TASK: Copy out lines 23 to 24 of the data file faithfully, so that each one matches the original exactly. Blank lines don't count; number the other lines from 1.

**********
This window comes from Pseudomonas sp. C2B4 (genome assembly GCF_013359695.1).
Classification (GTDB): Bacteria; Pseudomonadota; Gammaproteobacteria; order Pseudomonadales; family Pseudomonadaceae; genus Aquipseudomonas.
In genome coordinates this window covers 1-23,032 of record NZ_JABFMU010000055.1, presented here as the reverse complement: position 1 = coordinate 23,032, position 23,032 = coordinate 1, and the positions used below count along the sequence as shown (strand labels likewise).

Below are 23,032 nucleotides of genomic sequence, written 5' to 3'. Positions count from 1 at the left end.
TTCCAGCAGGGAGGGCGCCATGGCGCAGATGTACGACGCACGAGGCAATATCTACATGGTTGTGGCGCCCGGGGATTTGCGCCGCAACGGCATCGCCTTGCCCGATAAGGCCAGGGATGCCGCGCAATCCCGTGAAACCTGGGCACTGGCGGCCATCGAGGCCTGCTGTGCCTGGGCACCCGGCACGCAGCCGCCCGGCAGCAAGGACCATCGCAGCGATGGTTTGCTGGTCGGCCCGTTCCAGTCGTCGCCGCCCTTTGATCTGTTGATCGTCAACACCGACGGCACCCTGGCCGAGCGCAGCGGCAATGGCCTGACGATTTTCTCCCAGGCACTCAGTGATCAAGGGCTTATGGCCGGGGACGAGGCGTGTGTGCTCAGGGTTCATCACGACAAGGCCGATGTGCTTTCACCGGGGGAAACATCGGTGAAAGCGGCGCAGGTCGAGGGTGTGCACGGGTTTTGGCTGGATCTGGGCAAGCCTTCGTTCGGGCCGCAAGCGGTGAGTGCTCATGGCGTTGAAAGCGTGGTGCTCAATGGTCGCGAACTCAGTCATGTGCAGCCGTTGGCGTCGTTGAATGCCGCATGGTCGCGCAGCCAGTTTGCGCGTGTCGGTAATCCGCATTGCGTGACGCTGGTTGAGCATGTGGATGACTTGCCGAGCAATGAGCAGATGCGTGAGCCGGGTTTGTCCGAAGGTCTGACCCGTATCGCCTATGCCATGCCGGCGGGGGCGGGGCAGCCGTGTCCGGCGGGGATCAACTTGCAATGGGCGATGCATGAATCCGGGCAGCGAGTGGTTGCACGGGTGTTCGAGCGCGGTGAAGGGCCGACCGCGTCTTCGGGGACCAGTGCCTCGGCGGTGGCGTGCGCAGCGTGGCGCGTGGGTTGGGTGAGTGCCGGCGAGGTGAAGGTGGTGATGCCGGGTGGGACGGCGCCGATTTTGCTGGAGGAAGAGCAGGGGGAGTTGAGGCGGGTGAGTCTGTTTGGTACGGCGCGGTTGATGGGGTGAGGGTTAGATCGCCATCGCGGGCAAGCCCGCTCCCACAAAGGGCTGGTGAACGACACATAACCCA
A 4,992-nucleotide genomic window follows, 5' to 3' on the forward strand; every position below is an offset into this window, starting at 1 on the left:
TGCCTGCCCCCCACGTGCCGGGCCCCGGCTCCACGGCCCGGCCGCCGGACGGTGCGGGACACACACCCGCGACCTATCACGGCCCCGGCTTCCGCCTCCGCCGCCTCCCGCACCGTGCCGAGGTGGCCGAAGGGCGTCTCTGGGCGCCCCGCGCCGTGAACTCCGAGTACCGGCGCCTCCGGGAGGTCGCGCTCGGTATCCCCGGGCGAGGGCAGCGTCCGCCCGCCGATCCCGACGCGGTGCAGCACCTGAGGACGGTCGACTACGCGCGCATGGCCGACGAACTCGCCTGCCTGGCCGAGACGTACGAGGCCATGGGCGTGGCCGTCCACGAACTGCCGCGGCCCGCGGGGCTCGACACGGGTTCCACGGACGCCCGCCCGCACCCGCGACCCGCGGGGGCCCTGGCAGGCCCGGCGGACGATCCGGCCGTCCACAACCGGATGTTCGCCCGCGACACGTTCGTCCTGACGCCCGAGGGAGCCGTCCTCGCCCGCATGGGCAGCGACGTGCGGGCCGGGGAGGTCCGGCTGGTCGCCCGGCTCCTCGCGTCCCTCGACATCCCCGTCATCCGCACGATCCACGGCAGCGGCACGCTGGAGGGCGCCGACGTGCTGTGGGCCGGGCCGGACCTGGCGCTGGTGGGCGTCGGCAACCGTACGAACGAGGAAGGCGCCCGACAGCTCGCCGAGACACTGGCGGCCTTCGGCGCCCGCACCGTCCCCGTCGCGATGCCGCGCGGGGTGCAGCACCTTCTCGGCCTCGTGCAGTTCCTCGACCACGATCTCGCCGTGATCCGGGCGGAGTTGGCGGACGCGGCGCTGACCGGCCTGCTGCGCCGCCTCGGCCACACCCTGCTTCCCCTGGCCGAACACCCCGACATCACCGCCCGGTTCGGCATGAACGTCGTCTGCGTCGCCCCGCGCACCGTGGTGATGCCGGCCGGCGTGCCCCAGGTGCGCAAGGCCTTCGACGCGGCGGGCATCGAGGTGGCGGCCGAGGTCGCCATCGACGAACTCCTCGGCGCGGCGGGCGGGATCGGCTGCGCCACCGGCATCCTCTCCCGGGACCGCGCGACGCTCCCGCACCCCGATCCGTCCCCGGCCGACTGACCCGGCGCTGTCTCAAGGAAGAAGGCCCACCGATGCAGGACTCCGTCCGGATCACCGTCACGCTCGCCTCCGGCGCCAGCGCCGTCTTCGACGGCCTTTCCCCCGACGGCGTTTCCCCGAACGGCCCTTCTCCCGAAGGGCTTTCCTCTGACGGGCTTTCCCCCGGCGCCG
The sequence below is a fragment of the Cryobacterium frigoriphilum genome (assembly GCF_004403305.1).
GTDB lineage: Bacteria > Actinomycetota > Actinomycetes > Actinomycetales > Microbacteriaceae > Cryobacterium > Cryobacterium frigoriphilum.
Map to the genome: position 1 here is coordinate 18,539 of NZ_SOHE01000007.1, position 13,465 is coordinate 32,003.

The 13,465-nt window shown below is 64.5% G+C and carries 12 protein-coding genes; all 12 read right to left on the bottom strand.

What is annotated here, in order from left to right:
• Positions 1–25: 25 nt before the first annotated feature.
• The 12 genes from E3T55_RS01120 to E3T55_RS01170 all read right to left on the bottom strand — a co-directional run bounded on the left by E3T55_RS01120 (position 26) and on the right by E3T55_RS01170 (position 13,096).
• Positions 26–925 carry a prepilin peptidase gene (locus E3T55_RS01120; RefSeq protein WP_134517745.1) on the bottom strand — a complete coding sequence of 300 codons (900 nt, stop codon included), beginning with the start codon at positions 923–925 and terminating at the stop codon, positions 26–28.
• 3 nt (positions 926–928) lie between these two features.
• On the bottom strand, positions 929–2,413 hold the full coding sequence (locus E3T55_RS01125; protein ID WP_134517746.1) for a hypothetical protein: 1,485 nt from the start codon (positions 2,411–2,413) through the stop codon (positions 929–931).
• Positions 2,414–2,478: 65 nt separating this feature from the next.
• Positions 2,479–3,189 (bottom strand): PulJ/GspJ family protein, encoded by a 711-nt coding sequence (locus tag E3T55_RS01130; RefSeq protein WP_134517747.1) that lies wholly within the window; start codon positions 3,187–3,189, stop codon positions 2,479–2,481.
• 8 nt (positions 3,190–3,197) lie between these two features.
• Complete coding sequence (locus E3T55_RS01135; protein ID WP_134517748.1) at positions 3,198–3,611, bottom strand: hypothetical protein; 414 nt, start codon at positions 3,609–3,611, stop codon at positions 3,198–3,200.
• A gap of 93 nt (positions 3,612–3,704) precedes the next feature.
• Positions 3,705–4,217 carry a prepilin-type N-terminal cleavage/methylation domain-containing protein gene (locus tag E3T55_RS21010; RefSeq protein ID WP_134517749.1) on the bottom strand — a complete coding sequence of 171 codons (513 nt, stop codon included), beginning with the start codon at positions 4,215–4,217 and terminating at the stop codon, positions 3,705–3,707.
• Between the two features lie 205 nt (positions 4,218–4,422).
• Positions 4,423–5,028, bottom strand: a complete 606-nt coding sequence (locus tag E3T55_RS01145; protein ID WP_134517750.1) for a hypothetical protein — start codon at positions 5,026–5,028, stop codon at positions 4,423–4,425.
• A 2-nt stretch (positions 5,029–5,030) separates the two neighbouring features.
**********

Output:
• Positions 3,705–4,217 carry a prepilin-type N-terminal cleavage/methylation domain-containing protein gene (locus tag E3T55_RS21010; RefSeq protein ID WP_134517749.1) on the bottom strand — a complete coding sequence of 171 codons (513 nt, stop codon included), beginning with the start codon at positions 4,215–4,217 and terminating at the stop codon, positions 3,705–3,707.
• Between the two features lie 205 nt (positions 4,218–4,422).